IMPORTANT DATES

  • Holiday Shop - Dec. 4-8th (See Schedule Below)
  • Early Release - Dec. 6th @ 12:40 pm
  • Movie Night - Dec. 8th @ 6:30 pm (The Polar Express)
  • Winter Program - Dec. 14th @ 9:30 am
  • Winter Break - Dec. 18th - Jan. 1st
  • Welcome Back! - January 2nd
  • Early Release - Jan. 10th @ 12:40 pm
  • PTA Meeting - Jan. 11th @ 6:30 pm
  • No School - Jan. 15th - Martin Luther King Jr. Day
  • Movie Night - Jan. 26th @ 6:30 pm





CALENDAR

WELCOME TO PRESIDENTS ELEMENTARY SCHOOL

Lice Picture
How Do You Get Lice?
Head lice are almost always caught directly from another person. Usually, this happens when children are in direct head-to-head contact, such as sharing a bed, or playing together in close contact.

Louse eggs (nits) cannot move and are not transmissible. Head lice are rarely transferred or transmitted on a shared comb, brush, hat, headphone, helmet, jacket, and coat hook or in cubbies or storage lockers.

Head lice that fall off a person quickly starve and usually die within a few hours. So lice that fall on a desk, floor or coat at school will not be alive the next day. Clothing, stuffed animals, theater seats and other items are not threats to spread head lice. Bathing every day will not prevent or wash away head lice. Cleaning the home or bagging toys and clothing won’t help you prevent or get rid of head lice.

Head Lice Myths
People tend to be afraid of head lice – and of children who may be infested by head lice. But, these fears are based on myths and other bits of incorrect information. For instance, many people believe that head lice can fly or jump, but head lice never have wings and they are unable to jump. We all learned as children that you could get lice by sharing a comb, brush, hat or other hair accessories, but head lice would rarely – if ever – transfer that way. Children with head lice are often thought of as ‘dirty’, or that they must live in unclean homes. In reality, head lice can occur on kids and adults whether they bathe daily or far less often, and regardless of how often or well the home is cleaned. An itchy scalp is often thought of as a symptom of head lice, but everyone’s scalp itches every day – whether or not head lice are present. So, if you have an itchy scalp, look for head lice and verify the identity of any creature you find to be sure it is, in fact, a head louse. People also try home remedies and "natural" treatments to get rid of head lice – many of these methods are ineffective, messy, and sometimes dangerous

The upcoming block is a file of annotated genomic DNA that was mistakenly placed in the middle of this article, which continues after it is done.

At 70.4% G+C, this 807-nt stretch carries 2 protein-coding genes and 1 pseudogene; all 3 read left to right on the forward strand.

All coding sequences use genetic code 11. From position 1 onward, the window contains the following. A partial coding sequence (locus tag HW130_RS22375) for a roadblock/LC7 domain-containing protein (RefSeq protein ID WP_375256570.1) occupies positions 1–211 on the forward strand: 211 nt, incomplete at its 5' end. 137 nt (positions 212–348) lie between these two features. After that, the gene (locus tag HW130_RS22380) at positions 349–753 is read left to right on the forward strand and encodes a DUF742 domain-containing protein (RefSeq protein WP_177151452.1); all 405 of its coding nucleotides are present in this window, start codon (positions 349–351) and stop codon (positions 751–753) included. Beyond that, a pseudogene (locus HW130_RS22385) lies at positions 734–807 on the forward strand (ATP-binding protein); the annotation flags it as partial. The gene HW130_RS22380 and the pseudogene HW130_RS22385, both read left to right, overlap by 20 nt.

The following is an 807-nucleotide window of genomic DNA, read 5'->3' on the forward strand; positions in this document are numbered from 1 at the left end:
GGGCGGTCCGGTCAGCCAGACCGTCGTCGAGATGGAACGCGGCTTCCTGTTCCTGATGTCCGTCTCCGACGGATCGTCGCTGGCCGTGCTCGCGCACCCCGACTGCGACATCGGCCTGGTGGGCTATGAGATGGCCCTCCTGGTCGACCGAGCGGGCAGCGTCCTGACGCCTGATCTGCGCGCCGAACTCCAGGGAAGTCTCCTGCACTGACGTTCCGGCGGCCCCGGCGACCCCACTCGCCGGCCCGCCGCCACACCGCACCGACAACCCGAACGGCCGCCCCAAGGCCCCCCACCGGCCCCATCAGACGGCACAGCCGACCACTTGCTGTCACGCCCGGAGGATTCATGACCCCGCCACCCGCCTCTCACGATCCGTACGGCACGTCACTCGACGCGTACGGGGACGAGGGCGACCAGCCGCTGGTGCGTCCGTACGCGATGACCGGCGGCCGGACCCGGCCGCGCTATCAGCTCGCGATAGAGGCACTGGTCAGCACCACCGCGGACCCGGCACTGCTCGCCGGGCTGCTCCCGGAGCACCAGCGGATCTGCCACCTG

How to Help Prevent Head Lice
Any person with hair on their head can ‘catch’ head lice by direct head-to-head contact with another person who already has head lice. Casual contact, such as merely brushing up against someone else’s hair, is not likely to give you head lice. Cleaning the home or bathing frequently won’t prevent or get rid of head lice.

Preventing head lice is best accomplished simply by properly treating those who already have head lice. If you or your child suffers from an itchy scalp, look carefully for head lice. Talk to a medical professional or pharmacist for suggestions on how to treat.

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